The Religion of Manuel L. Quezon
by Manuel L. Quezon Jr.
Message given on August 19, 1971 at the Parish of San Juan Nepumoceno, Malibay, Pasay City.
Monsignor Francisco Avendaño: Ang ika-93 kaarawan ng kapanakan ng Pangulong Manuel L. Quezon. At nais ko sa ngalan ng parokya ni San Juan Nepumuceno ng Malibay, Pasay, ay batiin ang ating mga panauhin dito, ng isang maligayang pagdating.
Nais kong ipagpauna na kung baka may nakita kayong palatuntunan, ay maaring magkaroon ngayon ng kaunting pagbabago, at sa halip na ang kaisa-isang anak na lalaki ng Pangulong Manuel Luis Quezon, si Ginoong Manuel Luis Quezon Jr. ay magsasalita sa huli, ang ating ipagpapauna, ang nasabing pagsasalita.
Kaya ngayon, heto ang kaisa-isang anak na lalaki ng ating minamahal na Pangulong Manuel L. Quezon:
“Quam bonum et iocundum est habitare fratres in unum.” “Oh, how full of goodness and cheer it is for brothers to live with hearts united.” Psalm 133:1.
Bishop Fideris, Bishop Ramento, Bishop Gano, Father Coronado, Reverend Estajo, Mr. Sayo, it warms our hearts to have you here with us this evening. I repeat the greeting Monsignor Avendaño gave you upon your arrival. Surely when we are able to come together like this, with peace in our hearts and joy in our faces, we have a firm assurance from the Holy Spirit of better days ahead for all of us. I hope you will always feel that your presence is not only welcome. Much more than that, it is a source of great joy.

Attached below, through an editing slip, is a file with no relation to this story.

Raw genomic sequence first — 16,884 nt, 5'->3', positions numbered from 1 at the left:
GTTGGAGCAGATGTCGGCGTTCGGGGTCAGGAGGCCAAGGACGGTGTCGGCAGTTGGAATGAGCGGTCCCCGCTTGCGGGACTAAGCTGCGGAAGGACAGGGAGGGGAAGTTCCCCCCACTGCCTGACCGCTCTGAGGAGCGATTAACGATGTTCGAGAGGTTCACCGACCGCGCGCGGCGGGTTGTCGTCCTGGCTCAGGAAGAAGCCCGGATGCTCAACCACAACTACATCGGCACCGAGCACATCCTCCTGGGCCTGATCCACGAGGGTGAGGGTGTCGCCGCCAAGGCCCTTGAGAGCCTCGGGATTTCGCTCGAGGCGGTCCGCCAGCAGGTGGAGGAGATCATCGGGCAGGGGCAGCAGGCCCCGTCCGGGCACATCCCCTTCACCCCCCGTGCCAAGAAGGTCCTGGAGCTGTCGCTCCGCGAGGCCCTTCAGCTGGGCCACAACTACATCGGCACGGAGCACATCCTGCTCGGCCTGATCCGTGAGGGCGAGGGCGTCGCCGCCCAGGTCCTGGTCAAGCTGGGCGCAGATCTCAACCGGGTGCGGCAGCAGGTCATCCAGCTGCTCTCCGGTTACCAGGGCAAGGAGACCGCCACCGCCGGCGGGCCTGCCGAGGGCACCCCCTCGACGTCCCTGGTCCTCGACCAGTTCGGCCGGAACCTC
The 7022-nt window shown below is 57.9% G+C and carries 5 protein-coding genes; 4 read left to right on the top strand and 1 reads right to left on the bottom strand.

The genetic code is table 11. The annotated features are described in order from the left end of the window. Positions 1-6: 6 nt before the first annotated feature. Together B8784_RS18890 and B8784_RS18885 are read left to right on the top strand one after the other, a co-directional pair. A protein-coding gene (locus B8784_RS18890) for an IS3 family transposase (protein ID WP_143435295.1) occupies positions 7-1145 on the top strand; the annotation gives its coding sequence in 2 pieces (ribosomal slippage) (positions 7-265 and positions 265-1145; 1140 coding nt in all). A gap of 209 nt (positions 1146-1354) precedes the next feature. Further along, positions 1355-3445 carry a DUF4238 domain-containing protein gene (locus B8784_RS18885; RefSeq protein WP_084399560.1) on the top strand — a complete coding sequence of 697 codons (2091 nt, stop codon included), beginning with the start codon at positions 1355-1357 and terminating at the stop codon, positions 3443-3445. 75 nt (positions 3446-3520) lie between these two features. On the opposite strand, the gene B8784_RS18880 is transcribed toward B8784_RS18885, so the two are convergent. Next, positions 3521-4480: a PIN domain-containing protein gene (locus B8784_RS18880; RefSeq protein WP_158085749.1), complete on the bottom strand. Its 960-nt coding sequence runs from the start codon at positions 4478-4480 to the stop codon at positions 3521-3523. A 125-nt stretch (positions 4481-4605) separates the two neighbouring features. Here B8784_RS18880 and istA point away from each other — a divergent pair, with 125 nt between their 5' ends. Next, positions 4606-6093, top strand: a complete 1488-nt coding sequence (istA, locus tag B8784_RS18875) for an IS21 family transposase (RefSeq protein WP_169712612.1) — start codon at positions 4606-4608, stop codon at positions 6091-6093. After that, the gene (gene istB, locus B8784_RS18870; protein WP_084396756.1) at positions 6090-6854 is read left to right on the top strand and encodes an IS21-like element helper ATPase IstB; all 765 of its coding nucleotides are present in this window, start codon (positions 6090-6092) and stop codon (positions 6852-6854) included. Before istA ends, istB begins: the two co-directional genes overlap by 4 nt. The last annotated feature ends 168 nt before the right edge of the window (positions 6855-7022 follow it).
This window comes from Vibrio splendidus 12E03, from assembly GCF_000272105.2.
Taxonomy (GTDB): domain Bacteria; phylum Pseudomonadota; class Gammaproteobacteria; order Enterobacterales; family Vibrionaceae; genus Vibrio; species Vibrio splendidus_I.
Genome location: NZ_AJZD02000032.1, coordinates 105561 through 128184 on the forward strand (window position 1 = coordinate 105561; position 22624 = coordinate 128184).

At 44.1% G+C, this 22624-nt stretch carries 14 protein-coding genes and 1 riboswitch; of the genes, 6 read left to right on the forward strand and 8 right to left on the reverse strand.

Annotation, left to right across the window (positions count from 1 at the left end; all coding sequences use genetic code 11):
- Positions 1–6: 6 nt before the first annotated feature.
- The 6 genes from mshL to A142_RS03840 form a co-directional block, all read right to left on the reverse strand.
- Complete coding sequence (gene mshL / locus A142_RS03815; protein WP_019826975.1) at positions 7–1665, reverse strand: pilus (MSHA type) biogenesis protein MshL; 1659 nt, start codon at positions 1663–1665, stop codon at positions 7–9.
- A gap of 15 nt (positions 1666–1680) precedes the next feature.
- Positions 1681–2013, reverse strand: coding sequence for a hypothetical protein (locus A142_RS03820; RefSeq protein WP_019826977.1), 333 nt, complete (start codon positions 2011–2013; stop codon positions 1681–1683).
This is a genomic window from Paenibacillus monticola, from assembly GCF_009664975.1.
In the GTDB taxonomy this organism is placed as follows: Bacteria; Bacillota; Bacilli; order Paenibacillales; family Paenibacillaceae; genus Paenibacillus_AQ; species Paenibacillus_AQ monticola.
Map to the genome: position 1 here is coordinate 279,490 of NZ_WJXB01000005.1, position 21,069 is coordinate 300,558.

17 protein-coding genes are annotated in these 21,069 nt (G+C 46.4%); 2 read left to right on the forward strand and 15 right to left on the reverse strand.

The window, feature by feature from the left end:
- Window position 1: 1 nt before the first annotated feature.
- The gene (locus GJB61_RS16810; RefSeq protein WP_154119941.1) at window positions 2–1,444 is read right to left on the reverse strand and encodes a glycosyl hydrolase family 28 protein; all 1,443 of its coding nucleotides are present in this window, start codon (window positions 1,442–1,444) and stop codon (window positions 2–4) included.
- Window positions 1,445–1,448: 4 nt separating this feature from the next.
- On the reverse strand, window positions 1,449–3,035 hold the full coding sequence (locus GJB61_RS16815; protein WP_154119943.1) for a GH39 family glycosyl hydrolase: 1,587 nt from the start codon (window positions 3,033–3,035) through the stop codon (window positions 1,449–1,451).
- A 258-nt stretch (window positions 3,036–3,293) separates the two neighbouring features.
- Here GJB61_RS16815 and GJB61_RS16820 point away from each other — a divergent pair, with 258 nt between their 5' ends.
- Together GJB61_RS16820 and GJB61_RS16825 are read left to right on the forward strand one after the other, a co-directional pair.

We know the precise day and hour when my father was born. The 19th of August, when the church bells were ringing for Mass. For it was the Feast of the patron saint of Baler, St. Louis, not the king of France, but the Franciscan Bishop of Toulouse, in France. Hence, his second name, Luis. Why Manuel, I do not know. Hence also the idea of his mother, my Lola Titay, that he should be a priest.
He was baptised almost immediately and so began his spiritual life. Spiritual life, when first introduced into the soul, is like the lighting of the bonfire. The fire is there, but it needs to be fanned into a roaring flame. Notwithstanding an early brush with death, the Franciscan Friar drowned, saving my father’s life, that fire does not seem to have burned with a brightness above the average youngster. Did it ever go out? Well, the depths of another’s conscience are beyond our clear scrutiny.